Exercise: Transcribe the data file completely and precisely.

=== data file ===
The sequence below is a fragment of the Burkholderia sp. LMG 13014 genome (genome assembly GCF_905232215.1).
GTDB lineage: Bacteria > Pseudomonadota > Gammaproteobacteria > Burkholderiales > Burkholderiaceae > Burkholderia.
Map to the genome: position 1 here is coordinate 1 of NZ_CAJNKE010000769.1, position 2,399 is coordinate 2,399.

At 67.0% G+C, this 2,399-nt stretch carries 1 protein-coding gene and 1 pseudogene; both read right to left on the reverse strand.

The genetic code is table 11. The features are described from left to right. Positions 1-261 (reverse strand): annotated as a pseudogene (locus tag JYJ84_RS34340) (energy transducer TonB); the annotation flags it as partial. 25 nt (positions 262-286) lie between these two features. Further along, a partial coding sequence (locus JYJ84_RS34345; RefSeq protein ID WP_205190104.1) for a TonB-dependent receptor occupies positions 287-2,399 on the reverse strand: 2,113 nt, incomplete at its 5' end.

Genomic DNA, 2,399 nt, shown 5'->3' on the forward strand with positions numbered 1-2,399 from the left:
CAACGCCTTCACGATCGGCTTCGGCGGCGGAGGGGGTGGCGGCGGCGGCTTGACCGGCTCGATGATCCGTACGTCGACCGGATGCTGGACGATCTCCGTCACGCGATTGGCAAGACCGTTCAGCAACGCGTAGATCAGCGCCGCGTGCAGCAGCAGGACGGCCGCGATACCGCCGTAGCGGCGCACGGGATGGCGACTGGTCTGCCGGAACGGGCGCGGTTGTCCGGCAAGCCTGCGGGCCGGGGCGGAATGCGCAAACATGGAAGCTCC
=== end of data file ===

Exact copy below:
The sequence below is a fragment of the Burkholderia sp. LMG 13014 genome (genome assembly GCF_905232215.1).
GTDB lineage: Bacteria > Pseudomonadota > Gammaproteobacteria > Burkholderiales > Burkholderiaceae > Burkholderia.
Map to the genome: position 1 here is coordinate 1 of NZ_CAJNKE010000769.1, position 2,399 is coordinate 2,399.

At 67.0% G+C, this 2,399-nt stretch carries 1 protein-coding gene and 1 pseudogene; both read right to left on the reverse strand.

The genetic code is table 11. The features are described from left to right. Positions 1-261 (reverse strand): annotated as a pseudogene (locus tag JYJ84_RS34340) (energy transducer TonB); the annotation flags it as partial. 25 nt (positions 262-286) lie between these two features. Further along, a partial coding sequence (locus JYJ84_RS34345; RefSeq protein ID WP_205190104.1) for a TonB-dependent receptor occupies positions 287-2,399 on the reverse strand: 2,113 nt, incomplete at its 5' end.

Genomic DNA, 2,399 nt, shown 5'->3' on the forward strand with positions numbered 1-2,399 from the left:
CAACGCCTTCACGATCGGCTTCGGCGGCGGAGGGGGTGGCGGCGGCGGCTTGACCGGCTCGATGATCCGTACGTCGACCGGATGCTGGACGATCTCCGTCACGCGATTGGCAAGACCGTTCAGCAACGCGTAGATCAGCGCCGCGTGCAGCAGCAGGACGGCCGCGATACCGCCGTAGCGGCGCACGGGATGGCGACTGGTCTGCCGGAACGGGCGCGGTTGTCCGGCAAGCCTGCGGGCCGGGGCGGAATGCGCAAACATGGAAGCTCC